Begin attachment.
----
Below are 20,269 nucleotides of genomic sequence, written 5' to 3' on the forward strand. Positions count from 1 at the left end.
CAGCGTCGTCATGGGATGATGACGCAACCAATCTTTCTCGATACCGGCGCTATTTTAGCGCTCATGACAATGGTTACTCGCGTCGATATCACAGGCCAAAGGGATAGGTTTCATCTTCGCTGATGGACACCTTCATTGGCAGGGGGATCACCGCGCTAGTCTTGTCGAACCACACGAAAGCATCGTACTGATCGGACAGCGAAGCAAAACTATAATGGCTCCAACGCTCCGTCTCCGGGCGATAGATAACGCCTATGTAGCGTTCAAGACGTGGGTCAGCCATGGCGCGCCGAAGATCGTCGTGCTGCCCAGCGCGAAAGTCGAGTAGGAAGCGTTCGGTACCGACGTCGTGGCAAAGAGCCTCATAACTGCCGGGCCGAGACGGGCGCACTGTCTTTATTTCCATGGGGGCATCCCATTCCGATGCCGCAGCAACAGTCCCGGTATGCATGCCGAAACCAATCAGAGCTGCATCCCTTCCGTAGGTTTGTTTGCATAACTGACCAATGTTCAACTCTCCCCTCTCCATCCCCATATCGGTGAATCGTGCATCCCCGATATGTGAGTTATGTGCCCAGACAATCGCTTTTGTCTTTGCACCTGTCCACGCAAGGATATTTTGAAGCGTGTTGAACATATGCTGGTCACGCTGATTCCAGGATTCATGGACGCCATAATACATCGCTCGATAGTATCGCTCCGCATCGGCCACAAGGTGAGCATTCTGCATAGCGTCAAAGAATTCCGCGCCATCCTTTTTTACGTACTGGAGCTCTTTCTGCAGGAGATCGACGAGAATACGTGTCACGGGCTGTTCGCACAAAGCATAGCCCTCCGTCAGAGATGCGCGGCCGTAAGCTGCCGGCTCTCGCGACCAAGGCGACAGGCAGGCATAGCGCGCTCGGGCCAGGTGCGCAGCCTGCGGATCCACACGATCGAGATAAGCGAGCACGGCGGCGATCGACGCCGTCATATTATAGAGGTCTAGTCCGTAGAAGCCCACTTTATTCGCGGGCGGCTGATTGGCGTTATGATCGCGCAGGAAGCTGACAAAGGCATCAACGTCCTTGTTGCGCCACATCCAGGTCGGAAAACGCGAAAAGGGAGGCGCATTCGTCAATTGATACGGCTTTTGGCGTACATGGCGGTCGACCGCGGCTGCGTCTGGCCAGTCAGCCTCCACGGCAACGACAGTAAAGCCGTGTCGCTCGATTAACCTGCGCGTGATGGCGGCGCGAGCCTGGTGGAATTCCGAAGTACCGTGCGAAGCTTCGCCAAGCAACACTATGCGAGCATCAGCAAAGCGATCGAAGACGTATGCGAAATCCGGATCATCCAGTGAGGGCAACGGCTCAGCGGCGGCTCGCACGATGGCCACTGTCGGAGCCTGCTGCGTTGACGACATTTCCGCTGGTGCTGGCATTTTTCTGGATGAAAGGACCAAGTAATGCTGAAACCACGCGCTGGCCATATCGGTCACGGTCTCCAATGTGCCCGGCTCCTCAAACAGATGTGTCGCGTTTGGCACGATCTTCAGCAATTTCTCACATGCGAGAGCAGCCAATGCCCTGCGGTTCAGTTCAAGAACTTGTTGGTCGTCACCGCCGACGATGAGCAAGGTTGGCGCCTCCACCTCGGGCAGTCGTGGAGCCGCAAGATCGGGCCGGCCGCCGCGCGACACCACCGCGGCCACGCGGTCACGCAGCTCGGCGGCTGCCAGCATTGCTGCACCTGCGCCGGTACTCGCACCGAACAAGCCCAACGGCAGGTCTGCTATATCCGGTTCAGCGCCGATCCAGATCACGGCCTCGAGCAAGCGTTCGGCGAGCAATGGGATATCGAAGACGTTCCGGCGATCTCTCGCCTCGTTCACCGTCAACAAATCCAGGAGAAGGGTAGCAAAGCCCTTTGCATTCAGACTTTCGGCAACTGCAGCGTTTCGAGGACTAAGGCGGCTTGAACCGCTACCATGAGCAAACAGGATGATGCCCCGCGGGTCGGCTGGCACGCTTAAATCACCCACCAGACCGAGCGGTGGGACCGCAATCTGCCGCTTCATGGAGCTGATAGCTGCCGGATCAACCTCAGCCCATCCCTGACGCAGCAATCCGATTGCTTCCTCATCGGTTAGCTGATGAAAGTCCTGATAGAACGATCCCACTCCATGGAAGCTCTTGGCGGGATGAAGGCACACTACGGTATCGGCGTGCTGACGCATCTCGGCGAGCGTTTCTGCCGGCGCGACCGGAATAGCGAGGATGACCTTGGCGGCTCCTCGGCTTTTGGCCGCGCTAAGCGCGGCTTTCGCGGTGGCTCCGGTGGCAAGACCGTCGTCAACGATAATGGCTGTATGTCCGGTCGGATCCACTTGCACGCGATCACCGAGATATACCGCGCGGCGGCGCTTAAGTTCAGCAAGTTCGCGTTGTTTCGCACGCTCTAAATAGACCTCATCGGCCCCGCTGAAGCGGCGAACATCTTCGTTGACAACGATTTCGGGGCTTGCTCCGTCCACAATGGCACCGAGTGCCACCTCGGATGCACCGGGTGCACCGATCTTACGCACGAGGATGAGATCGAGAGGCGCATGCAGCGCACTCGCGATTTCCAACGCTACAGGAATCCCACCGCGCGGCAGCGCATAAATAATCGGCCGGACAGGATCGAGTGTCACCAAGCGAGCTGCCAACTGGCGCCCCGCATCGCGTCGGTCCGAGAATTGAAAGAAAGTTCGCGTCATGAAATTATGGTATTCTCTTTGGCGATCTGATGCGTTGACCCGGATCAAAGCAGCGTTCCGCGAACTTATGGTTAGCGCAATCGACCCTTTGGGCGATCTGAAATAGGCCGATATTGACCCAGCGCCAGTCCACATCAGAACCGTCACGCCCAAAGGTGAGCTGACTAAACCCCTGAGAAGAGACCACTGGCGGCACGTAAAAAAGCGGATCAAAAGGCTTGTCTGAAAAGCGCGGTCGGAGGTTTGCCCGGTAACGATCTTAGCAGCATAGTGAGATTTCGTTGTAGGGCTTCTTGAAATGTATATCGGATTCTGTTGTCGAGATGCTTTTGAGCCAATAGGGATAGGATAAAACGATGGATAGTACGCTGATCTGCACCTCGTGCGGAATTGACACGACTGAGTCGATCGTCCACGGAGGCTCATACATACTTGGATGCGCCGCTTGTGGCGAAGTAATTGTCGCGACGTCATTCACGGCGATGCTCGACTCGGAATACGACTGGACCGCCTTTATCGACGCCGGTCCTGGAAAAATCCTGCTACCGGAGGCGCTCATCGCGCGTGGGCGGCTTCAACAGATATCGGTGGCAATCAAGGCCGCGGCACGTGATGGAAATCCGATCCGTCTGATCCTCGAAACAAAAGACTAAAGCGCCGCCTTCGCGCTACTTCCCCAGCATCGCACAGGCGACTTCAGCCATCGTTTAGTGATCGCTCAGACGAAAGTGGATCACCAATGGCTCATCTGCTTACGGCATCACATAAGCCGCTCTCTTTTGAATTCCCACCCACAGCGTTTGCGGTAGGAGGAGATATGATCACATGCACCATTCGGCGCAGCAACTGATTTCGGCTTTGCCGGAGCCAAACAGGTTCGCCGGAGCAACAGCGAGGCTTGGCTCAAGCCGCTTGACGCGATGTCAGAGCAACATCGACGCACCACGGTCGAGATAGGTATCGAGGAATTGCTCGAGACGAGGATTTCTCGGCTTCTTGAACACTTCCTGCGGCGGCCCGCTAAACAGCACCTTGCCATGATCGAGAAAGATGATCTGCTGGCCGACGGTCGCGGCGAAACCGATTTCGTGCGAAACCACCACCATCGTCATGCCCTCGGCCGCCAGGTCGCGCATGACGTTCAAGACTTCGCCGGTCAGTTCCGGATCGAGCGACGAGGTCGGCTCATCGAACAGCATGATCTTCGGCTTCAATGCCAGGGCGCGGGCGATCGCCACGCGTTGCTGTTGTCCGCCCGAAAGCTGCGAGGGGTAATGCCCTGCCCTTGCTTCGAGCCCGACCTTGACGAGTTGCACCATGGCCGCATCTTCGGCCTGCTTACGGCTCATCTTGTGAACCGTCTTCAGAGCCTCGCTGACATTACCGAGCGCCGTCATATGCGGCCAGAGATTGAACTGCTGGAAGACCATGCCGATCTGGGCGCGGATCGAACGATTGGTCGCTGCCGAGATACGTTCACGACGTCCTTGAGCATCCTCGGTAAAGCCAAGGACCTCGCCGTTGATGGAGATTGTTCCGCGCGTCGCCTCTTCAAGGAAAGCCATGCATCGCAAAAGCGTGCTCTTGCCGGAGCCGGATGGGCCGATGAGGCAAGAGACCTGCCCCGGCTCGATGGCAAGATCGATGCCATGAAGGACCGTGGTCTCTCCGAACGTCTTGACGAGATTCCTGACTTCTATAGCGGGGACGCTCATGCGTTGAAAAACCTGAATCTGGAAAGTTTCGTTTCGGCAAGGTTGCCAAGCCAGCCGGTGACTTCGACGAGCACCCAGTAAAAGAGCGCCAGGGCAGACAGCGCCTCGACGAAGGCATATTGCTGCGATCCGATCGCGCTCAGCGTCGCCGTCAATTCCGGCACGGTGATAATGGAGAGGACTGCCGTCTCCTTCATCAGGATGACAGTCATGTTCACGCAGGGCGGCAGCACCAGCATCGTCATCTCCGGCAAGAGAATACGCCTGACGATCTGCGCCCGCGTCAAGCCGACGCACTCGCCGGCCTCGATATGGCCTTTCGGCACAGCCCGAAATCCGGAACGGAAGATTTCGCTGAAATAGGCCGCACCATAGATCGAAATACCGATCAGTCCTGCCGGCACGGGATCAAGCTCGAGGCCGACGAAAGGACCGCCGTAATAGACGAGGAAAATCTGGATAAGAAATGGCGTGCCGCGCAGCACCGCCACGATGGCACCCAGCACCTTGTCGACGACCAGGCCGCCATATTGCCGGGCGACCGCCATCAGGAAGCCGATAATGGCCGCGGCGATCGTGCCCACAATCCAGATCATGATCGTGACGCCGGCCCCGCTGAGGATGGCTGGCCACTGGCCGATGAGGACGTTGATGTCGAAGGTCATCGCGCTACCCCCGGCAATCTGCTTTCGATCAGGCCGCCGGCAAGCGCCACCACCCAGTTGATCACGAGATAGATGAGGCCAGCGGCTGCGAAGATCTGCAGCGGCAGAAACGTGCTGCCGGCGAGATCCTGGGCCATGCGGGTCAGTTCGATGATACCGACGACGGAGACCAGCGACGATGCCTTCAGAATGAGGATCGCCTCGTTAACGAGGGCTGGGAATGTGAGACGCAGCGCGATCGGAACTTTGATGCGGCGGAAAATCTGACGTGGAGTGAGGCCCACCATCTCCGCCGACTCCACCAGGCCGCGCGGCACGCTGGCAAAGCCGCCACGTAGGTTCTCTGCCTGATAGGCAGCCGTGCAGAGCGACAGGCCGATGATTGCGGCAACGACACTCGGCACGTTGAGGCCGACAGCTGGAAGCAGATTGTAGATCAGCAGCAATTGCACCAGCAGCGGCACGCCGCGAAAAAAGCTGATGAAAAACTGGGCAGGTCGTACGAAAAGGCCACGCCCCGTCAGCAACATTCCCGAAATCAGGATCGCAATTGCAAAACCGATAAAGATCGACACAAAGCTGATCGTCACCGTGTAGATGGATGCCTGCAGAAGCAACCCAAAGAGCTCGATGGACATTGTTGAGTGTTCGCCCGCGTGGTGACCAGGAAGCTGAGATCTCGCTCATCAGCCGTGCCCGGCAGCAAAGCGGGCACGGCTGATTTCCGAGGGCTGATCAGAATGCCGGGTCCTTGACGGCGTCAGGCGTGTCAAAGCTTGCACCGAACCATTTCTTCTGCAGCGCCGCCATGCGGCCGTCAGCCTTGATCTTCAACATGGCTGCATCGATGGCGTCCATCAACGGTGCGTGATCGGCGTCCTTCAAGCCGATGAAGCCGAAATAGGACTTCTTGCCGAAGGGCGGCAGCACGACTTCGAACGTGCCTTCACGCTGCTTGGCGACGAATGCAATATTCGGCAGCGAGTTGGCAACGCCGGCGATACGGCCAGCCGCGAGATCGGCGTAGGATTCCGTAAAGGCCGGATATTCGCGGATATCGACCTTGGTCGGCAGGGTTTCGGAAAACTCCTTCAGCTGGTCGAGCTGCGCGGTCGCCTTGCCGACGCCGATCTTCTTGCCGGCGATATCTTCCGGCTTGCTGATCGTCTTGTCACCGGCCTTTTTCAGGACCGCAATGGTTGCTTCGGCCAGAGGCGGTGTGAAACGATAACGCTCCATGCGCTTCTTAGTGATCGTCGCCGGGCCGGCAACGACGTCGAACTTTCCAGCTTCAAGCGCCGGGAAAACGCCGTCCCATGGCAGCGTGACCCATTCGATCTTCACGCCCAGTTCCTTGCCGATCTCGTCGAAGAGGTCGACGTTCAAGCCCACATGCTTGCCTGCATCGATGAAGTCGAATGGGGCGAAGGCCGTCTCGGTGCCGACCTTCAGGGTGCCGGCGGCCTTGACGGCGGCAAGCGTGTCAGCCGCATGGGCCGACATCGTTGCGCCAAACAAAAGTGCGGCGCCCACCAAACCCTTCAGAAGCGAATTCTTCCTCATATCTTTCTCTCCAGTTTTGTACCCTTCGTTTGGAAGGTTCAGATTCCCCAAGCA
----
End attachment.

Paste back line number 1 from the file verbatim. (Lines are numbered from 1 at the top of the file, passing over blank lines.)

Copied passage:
Below are 20,269 nucleotides of genomic sequence, written 5' to 3' on the forward strand. Positions count from 1 at the left end.